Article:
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Cities locked into single vendor solutions

Every day a new smart city project is announced: streetlights are being connected to save energy and increase the quality of lighting services in the streets; waste containers are being monitored to reduce truck traffic whilst helping cities to get cleaner; free parking spaces are detected and advertised to drivers both to reduce pollution and to allow variable pricing depending on their availability; and more. Most of the available solutions today, however, are proprietary, locking cities into single vendor solutions.

By using the Smart City Protocol and integrating the TALQ OpenAPI Specification, one single central management software (CMS) can control a heterogenous network combining various vendors' solutions.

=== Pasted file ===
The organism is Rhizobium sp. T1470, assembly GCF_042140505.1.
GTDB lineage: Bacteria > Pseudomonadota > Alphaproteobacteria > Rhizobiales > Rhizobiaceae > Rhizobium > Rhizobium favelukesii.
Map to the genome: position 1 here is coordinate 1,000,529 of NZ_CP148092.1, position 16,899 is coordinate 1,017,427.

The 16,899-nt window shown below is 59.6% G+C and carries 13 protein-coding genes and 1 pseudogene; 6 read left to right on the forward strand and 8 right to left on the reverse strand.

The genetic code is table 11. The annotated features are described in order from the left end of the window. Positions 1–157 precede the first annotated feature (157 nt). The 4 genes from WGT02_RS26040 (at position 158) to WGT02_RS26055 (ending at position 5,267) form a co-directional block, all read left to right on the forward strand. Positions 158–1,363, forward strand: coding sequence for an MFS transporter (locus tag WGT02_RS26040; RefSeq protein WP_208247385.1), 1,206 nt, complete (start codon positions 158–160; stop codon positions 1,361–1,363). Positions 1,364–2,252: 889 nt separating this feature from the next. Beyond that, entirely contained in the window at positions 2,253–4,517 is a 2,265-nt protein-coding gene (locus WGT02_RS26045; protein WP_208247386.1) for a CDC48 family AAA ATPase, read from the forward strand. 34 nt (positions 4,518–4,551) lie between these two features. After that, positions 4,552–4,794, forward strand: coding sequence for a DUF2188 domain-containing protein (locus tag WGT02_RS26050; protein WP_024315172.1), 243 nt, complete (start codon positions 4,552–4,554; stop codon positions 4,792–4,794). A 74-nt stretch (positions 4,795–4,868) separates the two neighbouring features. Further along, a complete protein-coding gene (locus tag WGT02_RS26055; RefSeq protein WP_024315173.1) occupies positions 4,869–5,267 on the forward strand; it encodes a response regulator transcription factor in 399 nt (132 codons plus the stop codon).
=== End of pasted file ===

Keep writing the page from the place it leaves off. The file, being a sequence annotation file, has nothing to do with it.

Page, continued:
Thanks to the global TALQ standard, cities can now choose and adopt control solutions from multiple manufactures.

Benefits of TALQ going public

In July 2021 the consortium decided to publish the detailed specification and share it on GitHub. Open access to the protocol allows manufacturers of CMS and Outdoor Device Networks (ODN, so called ‘Gateways’) to integrate the OpenAPI specification into their own systems and to become interoperable with the solutions of other vendors.

The entire smart city community can now profit from decades of smart street lighting and smart city experience and develop future-proof solutions, whilst at the same time opening the specification up to public scrutiny and verification.